The race to the bottom of the political barrel continues as claimants head for food banks

July 16, 2013 10:08 pm Published by Leave your thoughts

This week’s report that 79% of the polled population agree that the Benefit Cap, which came into effect yesterday, is a good thing, is the kind of news which, before I discovered Citalopram used to make me want to self harm. This finding will no doubt encourage the government to reduce the cap still further; apparently £20,000 has been mentioned instead of £26K, which is the upper limit from 15 July. The fact that the vast majority of this money goes not into the pockets of claimants but into the bank accounts of private landlords seems to be lost on all but the rational 21%, but that’s not all, folks. The cap comes on top of the bedroom tax and the abolition of Council Tax Benefit so it would seem that there’s little left to cut, but read on.

The 40 Club is a group of Tory MPs whose majorities are the lowest in the country, so they are keen to try everything they can to stave off being voted out at the next General Election. This means throwing all principle out of the window and simply knocking on people’s doors and asking them which particular piece of legislative bigotry they would like to see next. These are the very people whose proposal to further reduce benefits for single mothers (and by extension their children) is all over the press this week.

And where is the Labour Party meanwhile? Shadow Secretary of State Liam Byrne attacks his opponent Iain Duncan Smith not on the inhumanity of such proposals and policies but on their administration. In other words, Labour does not oppose the cuts just the methodology involved in implementing them. Byrne himself was invited on television last week to commit his party to the repeal of the bedroom tax. It was an invitation he, with depressing inevitability, declined.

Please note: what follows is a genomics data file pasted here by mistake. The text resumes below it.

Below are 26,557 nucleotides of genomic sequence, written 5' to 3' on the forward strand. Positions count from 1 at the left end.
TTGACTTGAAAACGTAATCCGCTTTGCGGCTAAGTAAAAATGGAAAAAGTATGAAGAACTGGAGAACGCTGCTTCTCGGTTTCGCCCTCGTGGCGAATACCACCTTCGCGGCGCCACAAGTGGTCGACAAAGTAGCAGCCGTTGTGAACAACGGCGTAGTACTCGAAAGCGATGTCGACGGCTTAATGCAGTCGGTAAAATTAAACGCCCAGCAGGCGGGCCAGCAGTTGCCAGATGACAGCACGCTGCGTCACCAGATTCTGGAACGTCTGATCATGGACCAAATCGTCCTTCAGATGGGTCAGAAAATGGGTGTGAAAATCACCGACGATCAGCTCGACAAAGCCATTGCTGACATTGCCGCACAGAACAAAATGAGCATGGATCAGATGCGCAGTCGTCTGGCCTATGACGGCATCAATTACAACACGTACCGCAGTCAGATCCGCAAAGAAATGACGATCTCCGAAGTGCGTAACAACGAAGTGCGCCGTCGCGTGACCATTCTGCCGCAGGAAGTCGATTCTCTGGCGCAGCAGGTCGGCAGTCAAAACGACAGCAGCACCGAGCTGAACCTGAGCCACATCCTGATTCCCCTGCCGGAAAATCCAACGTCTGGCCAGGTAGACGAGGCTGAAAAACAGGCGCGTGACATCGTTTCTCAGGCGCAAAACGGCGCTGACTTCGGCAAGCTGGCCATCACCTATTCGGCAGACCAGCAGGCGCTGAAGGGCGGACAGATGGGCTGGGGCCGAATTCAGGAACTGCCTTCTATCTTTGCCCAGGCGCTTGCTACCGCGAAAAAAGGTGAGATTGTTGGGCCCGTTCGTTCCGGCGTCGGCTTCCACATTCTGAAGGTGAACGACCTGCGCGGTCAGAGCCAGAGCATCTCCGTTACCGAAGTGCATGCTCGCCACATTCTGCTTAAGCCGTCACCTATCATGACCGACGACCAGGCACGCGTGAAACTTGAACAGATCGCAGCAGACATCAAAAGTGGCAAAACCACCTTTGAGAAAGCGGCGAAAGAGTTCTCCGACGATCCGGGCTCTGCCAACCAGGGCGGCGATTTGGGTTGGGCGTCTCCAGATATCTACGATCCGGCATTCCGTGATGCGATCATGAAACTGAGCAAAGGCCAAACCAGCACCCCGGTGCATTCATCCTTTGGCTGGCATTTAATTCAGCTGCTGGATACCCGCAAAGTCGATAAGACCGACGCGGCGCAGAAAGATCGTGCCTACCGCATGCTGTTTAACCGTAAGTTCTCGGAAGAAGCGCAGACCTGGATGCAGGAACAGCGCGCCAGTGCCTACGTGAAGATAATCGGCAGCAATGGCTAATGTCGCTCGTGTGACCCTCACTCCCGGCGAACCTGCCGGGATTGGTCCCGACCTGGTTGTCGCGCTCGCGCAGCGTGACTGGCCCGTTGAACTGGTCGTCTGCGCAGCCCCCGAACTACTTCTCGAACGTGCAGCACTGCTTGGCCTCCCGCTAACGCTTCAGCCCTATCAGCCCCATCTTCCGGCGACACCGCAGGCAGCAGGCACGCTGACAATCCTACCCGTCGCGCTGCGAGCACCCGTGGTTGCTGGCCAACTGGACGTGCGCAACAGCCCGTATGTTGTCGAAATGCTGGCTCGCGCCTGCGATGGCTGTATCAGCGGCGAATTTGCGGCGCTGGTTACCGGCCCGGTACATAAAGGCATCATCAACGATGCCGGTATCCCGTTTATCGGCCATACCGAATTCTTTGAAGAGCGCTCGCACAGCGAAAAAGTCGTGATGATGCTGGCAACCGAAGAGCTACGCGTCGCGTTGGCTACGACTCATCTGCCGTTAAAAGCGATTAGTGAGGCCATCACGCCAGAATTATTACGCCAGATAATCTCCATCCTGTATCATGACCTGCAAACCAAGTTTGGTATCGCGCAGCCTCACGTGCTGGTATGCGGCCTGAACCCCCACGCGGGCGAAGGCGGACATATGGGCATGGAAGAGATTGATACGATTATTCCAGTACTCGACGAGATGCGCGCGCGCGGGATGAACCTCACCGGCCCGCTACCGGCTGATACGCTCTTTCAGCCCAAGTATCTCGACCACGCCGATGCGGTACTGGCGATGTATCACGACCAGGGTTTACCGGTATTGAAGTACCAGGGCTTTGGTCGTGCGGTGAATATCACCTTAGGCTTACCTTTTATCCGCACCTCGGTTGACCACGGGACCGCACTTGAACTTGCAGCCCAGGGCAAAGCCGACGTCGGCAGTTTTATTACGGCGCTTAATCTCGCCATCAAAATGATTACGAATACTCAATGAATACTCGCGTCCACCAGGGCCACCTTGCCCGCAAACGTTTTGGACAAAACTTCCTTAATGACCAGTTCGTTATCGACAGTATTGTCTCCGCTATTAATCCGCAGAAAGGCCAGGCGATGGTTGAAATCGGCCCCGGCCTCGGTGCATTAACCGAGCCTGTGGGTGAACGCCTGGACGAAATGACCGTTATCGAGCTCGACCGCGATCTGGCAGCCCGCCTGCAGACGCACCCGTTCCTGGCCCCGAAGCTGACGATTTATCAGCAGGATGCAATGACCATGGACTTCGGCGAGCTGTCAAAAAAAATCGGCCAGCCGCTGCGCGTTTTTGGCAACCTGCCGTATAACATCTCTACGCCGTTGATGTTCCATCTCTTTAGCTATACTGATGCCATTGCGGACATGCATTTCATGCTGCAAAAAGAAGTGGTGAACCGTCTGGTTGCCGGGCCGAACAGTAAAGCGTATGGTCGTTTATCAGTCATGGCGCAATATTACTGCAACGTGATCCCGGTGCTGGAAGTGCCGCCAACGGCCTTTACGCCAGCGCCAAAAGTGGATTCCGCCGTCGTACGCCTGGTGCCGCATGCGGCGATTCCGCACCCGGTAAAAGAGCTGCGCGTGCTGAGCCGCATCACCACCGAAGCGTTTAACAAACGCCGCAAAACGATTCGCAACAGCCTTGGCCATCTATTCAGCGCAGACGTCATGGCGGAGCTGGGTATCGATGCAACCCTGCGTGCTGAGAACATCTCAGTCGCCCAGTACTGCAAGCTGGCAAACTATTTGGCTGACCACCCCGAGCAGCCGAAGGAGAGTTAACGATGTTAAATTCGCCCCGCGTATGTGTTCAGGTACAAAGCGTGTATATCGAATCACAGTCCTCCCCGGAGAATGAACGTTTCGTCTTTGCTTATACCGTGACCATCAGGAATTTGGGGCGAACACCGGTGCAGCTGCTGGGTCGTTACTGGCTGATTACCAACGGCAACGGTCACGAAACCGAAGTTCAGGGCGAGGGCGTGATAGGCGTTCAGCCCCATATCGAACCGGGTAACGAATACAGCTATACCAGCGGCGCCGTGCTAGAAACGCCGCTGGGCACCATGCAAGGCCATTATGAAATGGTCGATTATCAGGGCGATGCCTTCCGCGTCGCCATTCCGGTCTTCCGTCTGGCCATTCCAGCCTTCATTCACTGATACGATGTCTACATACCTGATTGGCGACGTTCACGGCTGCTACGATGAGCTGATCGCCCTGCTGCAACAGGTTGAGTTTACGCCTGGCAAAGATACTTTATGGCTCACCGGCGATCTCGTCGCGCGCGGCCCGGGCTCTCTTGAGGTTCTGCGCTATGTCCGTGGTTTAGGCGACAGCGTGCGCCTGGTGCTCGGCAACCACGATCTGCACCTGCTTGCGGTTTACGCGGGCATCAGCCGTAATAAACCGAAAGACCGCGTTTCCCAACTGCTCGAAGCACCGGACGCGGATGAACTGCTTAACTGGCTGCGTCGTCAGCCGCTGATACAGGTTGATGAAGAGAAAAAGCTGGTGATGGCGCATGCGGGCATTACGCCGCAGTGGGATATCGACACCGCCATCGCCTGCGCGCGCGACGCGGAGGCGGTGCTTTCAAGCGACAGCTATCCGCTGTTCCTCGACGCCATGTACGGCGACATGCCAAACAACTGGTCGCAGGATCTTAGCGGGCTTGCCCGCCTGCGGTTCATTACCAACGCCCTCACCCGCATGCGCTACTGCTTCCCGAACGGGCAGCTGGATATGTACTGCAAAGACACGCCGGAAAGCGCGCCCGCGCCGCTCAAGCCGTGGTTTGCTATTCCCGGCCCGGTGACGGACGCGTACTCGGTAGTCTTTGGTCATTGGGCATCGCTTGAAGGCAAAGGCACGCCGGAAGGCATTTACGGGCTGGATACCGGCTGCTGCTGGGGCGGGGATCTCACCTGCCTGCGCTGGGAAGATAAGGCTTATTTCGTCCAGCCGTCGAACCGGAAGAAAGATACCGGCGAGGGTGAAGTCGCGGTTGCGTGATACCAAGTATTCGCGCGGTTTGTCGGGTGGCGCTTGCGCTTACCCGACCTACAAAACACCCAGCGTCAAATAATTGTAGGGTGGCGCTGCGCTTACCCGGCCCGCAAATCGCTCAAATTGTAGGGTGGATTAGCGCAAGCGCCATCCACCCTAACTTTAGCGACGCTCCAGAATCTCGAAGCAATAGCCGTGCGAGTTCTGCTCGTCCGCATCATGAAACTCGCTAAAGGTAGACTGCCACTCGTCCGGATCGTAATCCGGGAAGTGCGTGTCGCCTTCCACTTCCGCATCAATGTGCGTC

Another piece of news is that the Tories and Labour are now neck and neck in opinion polls. Big deal. Two more or less identical right wing market-orientated, warmongering, privatising, Trident-replacing, service cutting, benefits slashing, PFI fiddling, arms dealing, NHS dismantling, corrupt and xenophobic political monsters are battling against each other for the right to mismanage capitalism and blame it all on immigrants and the unemployed.

We have been discussing the short term benefit advance today at work. Ever heard of it? I seriously doubt that you have. It’s a measure which was introduced in April instead of crisis loans, to assist new claimants who are, at present, waiting for 5, 6, 7 or 8 weeks or so for their claims to be processed and who are starving while they wait. The reason you haven’t heard if it is that the DWP have not made anyone aware of its existence. If someone tries to ask for a benefit advance the DWP staff will not mention the STBA at all but will divert the caller to the local council for emergency relief instead.

From October claimants’ patience will be tested yet further as the right to appeal is altered so that anyone whose claim is rejected will have, within a strict time limit, to apply for a mandatory revision before the right of appeal kicks in. But while claimants have to be quick off the mark, there is no time limit imposed on the DWP to produce that revision decision. Currently there is a 17 month backlog of appeals in Derby and the story is similar elsewhere; from October claimants may, for all we know, have to wait a year before they are even given the opportunity to join the queue.

With claimants having to manage longer and longer without their entitlements, and being refused emergency provision, that really is a workhouse you see on the horizon. While the Labour Party sleeps, we return, day by day, week by week and cut by cut to a 19th century welfare system.

A shorter version of this article first appeared on


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This post was written by Felix McHugh

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